David Dancing Dangerously

DAVID: DANCING DANGEROUSLY
Notes from www.billbrucewords.com
Sunday, July 15, 2018
Trinity on Church UC, Kitchener

Text: 2 Samuel 6

As we go marching, marching in the beauty of the day
A million darkened kitchens, a thousand mill lofts gray
Are touched with all the radiance that a sudden sun discloses
For the people hear us singing
“Bread and roses! Bread and roses!”

None of us sang along with video of that old labour hymn this morning  (more verses are appended at the end of these notes).  After worship, several made the connection with the ‘Bread and Roses’ cooperative housing redevelopment of the old button factory at Queen and Courtland, but only one knew the origins of the name.  How soon has Kitchener de-industrialized and forgotten!

A century ago, the hymn was well-known in Methodist chapels like ours.  When the fights to get children out of factory work, to get women the vote, men a shorter work-week with a Lord’s Day Alliance, and less addiction with the Women’s Christian Temperance Union – we knew the tunes.  God was not neutral, and each church stood for some things, and against other things.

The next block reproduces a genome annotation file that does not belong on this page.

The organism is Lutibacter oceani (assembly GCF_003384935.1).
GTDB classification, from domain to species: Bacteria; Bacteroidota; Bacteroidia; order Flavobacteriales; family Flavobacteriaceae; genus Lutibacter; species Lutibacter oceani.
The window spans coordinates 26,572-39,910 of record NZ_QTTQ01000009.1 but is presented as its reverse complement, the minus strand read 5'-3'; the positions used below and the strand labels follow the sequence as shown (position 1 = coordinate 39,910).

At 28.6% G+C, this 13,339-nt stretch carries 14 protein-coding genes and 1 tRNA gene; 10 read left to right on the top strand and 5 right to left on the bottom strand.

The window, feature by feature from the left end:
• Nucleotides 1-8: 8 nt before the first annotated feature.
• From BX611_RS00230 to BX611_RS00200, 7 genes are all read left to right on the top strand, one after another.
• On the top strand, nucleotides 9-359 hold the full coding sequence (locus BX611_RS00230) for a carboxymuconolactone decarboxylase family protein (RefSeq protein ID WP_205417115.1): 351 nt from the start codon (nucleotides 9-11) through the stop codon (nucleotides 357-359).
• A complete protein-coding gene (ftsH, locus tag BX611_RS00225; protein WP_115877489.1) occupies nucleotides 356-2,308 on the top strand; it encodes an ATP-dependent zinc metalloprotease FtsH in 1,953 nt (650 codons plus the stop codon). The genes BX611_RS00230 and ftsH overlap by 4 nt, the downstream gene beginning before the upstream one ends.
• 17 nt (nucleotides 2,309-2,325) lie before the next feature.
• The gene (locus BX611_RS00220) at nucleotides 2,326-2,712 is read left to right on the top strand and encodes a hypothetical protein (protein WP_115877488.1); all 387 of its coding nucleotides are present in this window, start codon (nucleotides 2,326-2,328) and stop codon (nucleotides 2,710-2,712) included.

Now, we have exported child labour out of sight, to produce the cheap clothing we enjoy in this heat wave, work is ‘24/7’, and addictions are soaring and now de-criminalized, while our God, and our church, just loves everybody equally.  Our former passion and compassion is trivialized:

Most people think that the church
is an institution dedicated to the proposition
that somebody, somewhere, is having fun - 
and it has got to be stopped! 

Dana Carvey on Saturday Night Live captured it in the ‘church lady’ character, with her pursed lips and bitter self-righteousness: no drinking, no dancing - it might lead to sex! That act had legs because of an element of truth. 

Religion is not just about inhibiting bad behaviour. It is also about dis-inhibition of good behaviour, including celebration that rouses us from apathy.  Surely God – and a people of God - are not impartial, but against evil – and for good!

We’ve been hearing stories of David through the summer cycle. Today, we heard how he consolidated his power in Jerusalem, the city of David. He centralizes worship, moving ‘the-ark-of-the-covenant’, or ‘the-God-in-a-box’, to Jerusalem.  Moses had carried it, Joshua had followed it, till it resided in Shechem through the period of the Judges.  This was a powerful symbol.